Archive for March, 2011

As I Lay Resting

March 31, 2011

What a day to get sick! In between naps as I lay suffering from god only knows what bug that has rendered my body achy and poured some fluids into my lungs, I received two notices from two ends of the film industry that make my illness pale in comparison to that of the celluloid image. A fellow film programmer forwarded me a press release issued by NATO, that would be the National Association of Theater Owners and not the folks currently conducting bombing raids over Libya, which was a sort of call to arms for theater owners and operators. Who was the fight against? Well the studios of course, who’ve decided to shorten the window of  release between theatrical and VOD, something that smaller theaters like ours succumbed to several years ago when many of the indie distributors often eliminated them completely.  The theater owners were of course no consulted about this, and it appears as thought perhaps all the majors made this decision as an industry wide mandate. 

If that weren’t enough cause for concern, my industry insider also included a quote from a speech delivered at something called CinemaCon, an excerpt of which I’m including here. 

John Fithian told exhibition at CinemaCon:
“For any exhibitor who can hear my voice who hasn’t begun your digital transition, I urge you to get moving.  The distribution and exhibition industries achieved history when
we agreed to technical standards and a virtual print fee model to enable this transition. But the VPFs won’t last forever.  Domestically, you must be installed by the end of 2012 if you want to qualify.  Equally significantly, based on our assessment of the roll-out schedule and our conversations with our distribution partners, I believe that film prints could be unavailable as early as the end of 2013.  Simply put, if you don’t make the decision to get on the digital train soon, you will be making the decision to get out of the business.”

Whoa… film prints unavailable as of 2013?! A few studio repertory divisions are already making it very difficult to secure prints for retrospectives. But when your multiplex goes all digital that suggests a seismic shift in the way films are exhibited FOREVER.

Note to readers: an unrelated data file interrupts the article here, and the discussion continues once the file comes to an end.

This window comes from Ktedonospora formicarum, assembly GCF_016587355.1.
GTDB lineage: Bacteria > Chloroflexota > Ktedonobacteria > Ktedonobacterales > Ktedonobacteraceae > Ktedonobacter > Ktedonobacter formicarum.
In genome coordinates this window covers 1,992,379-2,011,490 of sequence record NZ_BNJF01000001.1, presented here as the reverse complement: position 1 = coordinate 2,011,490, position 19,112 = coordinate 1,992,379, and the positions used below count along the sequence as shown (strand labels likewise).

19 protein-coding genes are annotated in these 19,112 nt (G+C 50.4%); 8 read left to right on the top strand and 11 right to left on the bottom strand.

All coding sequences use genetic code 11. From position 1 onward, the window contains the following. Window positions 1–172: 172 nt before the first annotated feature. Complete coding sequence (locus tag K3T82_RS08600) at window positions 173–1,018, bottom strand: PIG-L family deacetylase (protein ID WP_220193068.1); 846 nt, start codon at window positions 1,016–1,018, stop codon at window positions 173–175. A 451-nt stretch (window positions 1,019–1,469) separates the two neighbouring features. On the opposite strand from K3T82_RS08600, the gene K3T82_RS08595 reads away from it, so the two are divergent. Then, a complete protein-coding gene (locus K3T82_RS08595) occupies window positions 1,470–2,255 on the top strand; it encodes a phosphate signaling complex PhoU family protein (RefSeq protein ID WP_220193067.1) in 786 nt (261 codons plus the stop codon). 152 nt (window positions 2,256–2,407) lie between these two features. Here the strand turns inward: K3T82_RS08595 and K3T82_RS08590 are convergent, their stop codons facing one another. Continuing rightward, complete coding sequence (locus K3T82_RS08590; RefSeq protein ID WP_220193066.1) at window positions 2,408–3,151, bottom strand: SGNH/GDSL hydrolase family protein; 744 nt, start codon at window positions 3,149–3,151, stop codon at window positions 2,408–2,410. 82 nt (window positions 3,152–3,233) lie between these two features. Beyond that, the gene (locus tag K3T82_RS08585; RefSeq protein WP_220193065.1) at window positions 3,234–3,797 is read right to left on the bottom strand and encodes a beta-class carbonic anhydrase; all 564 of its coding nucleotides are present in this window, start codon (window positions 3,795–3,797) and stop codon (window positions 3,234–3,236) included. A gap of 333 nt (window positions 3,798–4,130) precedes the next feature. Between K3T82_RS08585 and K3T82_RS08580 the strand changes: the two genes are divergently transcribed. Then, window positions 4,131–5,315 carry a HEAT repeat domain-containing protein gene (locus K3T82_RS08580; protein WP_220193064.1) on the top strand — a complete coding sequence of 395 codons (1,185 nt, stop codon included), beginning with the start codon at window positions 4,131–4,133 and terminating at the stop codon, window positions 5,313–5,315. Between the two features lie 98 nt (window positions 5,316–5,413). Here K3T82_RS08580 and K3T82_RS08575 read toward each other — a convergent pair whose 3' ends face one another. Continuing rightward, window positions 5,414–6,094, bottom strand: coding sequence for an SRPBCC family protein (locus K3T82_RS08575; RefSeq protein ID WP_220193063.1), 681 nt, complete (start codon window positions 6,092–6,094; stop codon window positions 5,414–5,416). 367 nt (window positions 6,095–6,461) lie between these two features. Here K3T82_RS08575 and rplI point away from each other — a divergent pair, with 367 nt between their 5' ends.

And that my friends is just item number one. 

Item two comes from the caretakers of some of experimental cinema’s (you read correctly) finest treasures; Canyon Cinema. It was the kind of plea that we received back in February of 2009 from the Filmmakers Coop, who were threatened with eviction. Canyon labeled their plea an “Important Message To The Film Community” and starting with the the sentence, “This is a very serious letter.” And it is very serious. Canyon is going through some difficult financial times, and are considering some drastic measures. Their appeal while not exclusively financial, is also for creative solutions, of which they offer a few possibilities. 

In the opening paragraph they suggest part of this trouble comes from the fact that universities are purchasing dvds instead of renting prints for classroom use, which of course they acknowledge is due to changes in budgets and equipment. Our own Search and Rescue program was born out of this quagmire a few years back. 

My illness seems to have coincided so perfectly with that of the moving image. What a day!


We’re selling booze!

March 31, 2011

And here’s the press release to prove it:

Northwest Film Forum Announces Beer & Wine Sales

The Seattle nonprofit cinema has been approved for a liquor license and plans to begin selling beer and wine during evening movie screenings and events beginning Friday, April 22.

Seattle, WA — Northwest Film Forum will soon be selling beer and wine! The Capitol Hill film arts center recently received a Nonprofit Arts & Entertainment liquor license and intends to sell alcoholic beverages every evening during box office hours beginning April 22, 2011. The cinema will continue to be open to filmgoers of all ages.

Says Executive Director Lyall Bush, “Acquiring a liquor license will make the Film Forum that much more a forum, a place where people can gather, linger and talk. We encourage people to come early or stay after a movie, meet up with friends and discuss what they’ve just seen.”

Adds House Manger Ilana Holmes, “We’ve always served beer and wine for special events with event-specific banquet permits. The liquor license helps us make every night special.”

The Film Forum plans to offer a house red and white wine, with a higher-end selection of red, and three choices of beer. Says Holmes, “As much as possible we will focus on Washington and Oregon breweries and wineries. Once we get settled we plan to change the menu quarterly and make connections with what’s playing in the cinemas.”